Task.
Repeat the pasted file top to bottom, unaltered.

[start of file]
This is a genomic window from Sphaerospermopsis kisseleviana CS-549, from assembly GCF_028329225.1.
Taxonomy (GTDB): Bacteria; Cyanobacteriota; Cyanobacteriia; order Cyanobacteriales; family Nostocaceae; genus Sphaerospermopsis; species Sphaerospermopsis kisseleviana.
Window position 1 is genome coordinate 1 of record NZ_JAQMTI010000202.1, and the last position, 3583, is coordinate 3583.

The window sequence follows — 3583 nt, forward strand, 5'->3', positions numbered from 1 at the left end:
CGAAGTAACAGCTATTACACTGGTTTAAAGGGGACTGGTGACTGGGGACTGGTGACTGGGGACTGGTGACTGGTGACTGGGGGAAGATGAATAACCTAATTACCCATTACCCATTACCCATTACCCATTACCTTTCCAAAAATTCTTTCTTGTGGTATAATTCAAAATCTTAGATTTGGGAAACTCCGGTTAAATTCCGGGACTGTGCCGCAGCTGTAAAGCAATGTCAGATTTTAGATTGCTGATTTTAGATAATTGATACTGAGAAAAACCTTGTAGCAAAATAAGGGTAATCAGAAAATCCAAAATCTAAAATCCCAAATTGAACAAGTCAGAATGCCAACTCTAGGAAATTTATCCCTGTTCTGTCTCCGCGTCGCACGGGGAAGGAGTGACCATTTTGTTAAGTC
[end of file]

This is a genomic window from Sphaerospermopsis kisseleviana CS-549, from assembly GCF_028329225.1.
Taxonomy (GTDB): Bacteria; Cyanobacteriota; Cyanobacteriia; order Cyanobacteriales; family Nostocaceae; genus Sphaerospermopsis; species Sphaerospermopsis kisseleviana.
Window position 1 is genome coordinate 1 of record NZ_JAQMTI010000202.1, and the last position, 3583, is coordinate 3583.

The window sequence follows — 3583 nt, forward strand, 5'->3', positions numbered from 1 at the left end:
CGAAGTAACAGCTATTACACTGGTTTAAAGGGGACTGGTGACTGGGGACTGGTGACTGGGGACTGGTGACTGGTGACTGGGGGAAGATGAATAACCTAATTACCCATTACCCATTACCCATTACCCATTACCTTTCCAAAAATTCTTTCTTGTGGTATAATTCAAAATCTTAGATTTGGGAAACTCCGGTTAAATTCCGGGACTGTGCCGCAGCTGTAAAGCAATGTCAGATTTTAGATTGCTGATTTTAGATAATTGATACTGAGAAAAACCTTGTAGCAAAATAAGGGTAATCAGAAAATCCAAAATCTAAAATCCCAAATTGAACAAGTCAGAATGCCAACTCTAGGAAATTTATCCCTGTTCTGTCTCCGCGTCGCACGGGGAAGGAGTGACCATTTTGTTAAGTC